Additionally, the landlord may impose other conditions such as:
- The landlord must agree to the proposed use of the lease space by the new tenant
- The replacement tenant will have to execute acceptable documents with the landlord wherein it adopts the original lease and agrees to meet all the obligations therein of the original tenant
- The original tenant must pay the landlord’s expenses and other reasonable costs (legal fees, financial analysis assistance) that may be incurred when considering any replacement tenant, whether or not that replacement tenant is ultimately approved. (Some landlords set a basic fee of $500 to $2,000 to cover his/her due diligence work necessary to evaluate the replacement tenant.)
Instead of these details being set forth in the lease, many tenants seek to simply have the lease provide that “the landlord shall not unreasonably withhold the right of the tenant to sublease or assign his/her interests in this lease.” Landlords are generally more agreeable to the use of this phrase when the potential assignee is an affiliate, parent organization, franchisor, subsidiary or successor corporation, purchaser or merging company of the original tenant rather than an unrelated third party. From the Tenant’s perspective it is important to create as much flexibility as possible for it can have a significant impact on the marketability of your sublease space.
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Assignment clauses are lease provisions that are often not given appropriate consideration by tenants in lease negotiations. Likewise, landlords’ standard anti-assignment clauses may not cover some transfer scenarios that could result in a less creditworthy replacement tenant assuming the lease.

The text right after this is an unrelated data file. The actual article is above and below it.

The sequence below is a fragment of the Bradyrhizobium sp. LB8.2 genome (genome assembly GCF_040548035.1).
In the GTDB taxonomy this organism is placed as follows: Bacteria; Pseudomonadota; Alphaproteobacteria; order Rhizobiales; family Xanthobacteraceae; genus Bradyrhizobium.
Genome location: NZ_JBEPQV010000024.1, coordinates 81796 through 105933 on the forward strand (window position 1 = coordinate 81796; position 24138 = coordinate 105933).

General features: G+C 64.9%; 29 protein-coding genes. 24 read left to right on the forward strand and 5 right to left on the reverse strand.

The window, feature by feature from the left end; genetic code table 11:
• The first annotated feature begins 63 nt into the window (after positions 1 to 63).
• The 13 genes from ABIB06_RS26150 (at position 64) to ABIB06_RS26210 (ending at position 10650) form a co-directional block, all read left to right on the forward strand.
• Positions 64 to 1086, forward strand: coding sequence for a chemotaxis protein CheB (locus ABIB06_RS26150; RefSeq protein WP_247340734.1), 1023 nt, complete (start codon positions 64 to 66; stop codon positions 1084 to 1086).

A tenant’s primary concern in negotiating a lease assignment clause is flexibility. The need for flexibility is heightened in long-term leases. If facing economic hardship, a tenant may want the ability to downsize or to obtain help in paying the rent either via subletting a portion of the space or a wholesale assignment of the lease. Likewise, if a tenant’s business is growing, the tenant may need to assign the lease or sublet the premises in order to find a larger, more suitable premises for the tenant’s needs.
In the case of an assignment of a lease or a subletting of a space, a landlord wants to be sure that an entity with sufficient net worth is liable under the lease for the payment of rent and the performance of the other lease obligations. Additionally, a landlord will want to prevent a tenant from competing with the landlord for the leasing of space within the building, shopping center or property (as applicable). Often a landlord will prohibit assignments and subleases with other current tenants of the property or with a prospective tenant with whom the landlord is negotiating for the lease of space at the property.
There are a number of issues that should be considered when drafting and negotiating the assignment provision of a lease.